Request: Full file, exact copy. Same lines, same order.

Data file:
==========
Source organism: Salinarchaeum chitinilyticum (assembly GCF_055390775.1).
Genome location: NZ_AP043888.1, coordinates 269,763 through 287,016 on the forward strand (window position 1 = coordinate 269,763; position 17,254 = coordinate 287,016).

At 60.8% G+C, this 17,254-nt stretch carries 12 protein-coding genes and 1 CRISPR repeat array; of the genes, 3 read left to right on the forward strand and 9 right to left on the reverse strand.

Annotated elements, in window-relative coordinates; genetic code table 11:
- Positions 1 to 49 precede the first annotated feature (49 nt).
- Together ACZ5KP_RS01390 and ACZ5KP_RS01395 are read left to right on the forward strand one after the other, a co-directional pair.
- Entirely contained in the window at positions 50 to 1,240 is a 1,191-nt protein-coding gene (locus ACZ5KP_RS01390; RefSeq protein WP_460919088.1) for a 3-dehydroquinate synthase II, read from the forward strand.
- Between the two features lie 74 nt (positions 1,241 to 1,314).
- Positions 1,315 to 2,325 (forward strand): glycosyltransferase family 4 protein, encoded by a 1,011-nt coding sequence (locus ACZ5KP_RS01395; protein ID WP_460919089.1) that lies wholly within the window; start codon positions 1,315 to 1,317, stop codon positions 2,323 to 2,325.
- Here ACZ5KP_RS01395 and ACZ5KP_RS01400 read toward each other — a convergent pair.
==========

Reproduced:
Source organism: Salinarchaeum chitinilyticum (assembly GCF_055390775.1).
Genome location: NZ_AP043888.1, coordinates 269,763 through 287,016 on the forward strand (window position 1 = coordinate 269,763; position 17,254 = coordinate 287,016).

At 60.8% G+C, this 17,254-nt stretch carries 12 protein-coding genes and 1 CRISPR repeat array; of the genes, 3 read left to right on the forward strand and 9 right to left on the reverse strand.

Annotated elements, in window-relative coordinates; genetic code table 11:
- Positions 1 to 49 precede the first annotated feature (49 nt).
- Together ACZ5KP_RS01390 and ACZ5KP_RS01395 are read left to right on the forward strand one after the other, a co-directional pair.
- Entirely contained in the window at positions 50 to 1,240 is a 1,191-nt protein-coding gene (locus ACZ5KP_RS01390; RefSeq protein WP_460919088.1) for a 3-dehydroquinate synthase II, read from the forward strand.
- Between the two features lie 74 nt (positions 1,241 to 1,314).
- Positions 1,315 to 2,325 (forward strand): glycosyltransferase family 4 protein, encoded by a 1,011-nt coding sequence (locus ACZ5KP_RS01395; protein ID WP_460919089.1) that lies wholly within the window; start codon positions 1,315 to 1,317, stop codon positions 2,323 to 2,325.
- Here ACZ5KP_RS01395 and ACZ5KP_RS01400 read toward each other — a convergent pair.